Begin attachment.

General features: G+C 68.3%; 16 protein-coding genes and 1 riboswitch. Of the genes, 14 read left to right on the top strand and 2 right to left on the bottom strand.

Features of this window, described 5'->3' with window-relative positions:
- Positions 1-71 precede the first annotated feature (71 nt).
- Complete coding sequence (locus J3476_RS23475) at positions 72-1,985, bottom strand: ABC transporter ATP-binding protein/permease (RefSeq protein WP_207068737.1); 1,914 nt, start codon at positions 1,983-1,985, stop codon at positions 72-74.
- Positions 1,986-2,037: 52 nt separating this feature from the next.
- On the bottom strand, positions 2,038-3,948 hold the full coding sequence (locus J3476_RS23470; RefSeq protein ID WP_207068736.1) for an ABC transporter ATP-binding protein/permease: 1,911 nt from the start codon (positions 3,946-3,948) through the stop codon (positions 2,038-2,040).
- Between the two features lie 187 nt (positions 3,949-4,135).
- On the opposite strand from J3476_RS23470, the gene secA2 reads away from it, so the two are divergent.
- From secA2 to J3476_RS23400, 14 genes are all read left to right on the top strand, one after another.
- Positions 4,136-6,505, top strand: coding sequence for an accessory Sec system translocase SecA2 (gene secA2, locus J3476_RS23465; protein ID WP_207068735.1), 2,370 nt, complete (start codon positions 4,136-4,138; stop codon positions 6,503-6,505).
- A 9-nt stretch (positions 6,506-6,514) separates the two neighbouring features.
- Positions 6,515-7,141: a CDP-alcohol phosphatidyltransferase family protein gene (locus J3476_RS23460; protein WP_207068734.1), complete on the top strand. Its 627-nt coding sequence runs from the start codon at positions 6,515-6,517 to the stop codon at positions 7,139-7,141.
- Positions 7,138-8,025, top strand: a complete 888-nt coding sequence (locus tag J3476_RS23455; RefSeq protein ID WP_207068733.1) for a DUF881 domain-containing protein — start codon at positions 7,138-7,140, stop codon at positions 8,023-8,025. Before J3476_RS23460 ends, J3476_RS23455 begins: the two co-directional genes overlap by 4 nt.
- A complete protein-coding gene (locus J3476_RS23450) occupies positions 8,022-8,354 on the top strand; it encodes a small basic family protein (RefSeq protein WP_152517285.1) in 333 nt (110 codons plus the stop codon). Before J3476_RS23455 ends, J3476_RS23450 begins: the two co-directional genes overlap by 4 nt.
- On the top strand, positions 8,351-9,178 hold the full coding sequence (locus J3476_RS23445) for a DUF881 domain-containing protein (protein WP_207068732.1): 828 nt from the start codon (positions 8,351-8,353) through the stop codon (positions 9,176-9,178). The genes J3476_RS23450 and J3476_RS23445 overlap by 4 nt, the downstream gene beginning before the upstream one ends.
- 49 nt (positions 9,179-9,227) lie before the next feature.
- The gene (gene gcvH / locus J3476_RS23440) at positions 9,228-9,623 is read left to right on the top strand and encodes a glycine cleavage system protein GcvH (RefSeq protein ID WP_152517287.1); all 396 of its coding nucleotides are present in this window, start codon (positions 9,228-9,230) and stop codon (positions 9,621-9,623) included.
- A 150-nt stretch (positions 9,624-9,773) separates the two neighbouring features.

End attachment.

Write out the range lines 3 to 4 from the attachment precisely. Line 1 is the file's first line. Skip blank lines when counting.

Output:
- Positions 1-71 precede the first annotated feature (71 nt).
- Complete coding sequence (locus J3476_RS23475) at positions 72-1,985, bottom strand: ABC transporter ATP-binding protein/permease (RefSeq protein WP_207068737.1); 1,914 nt, start codon at positions 1,983-1,985, stop codon at positions 72-74.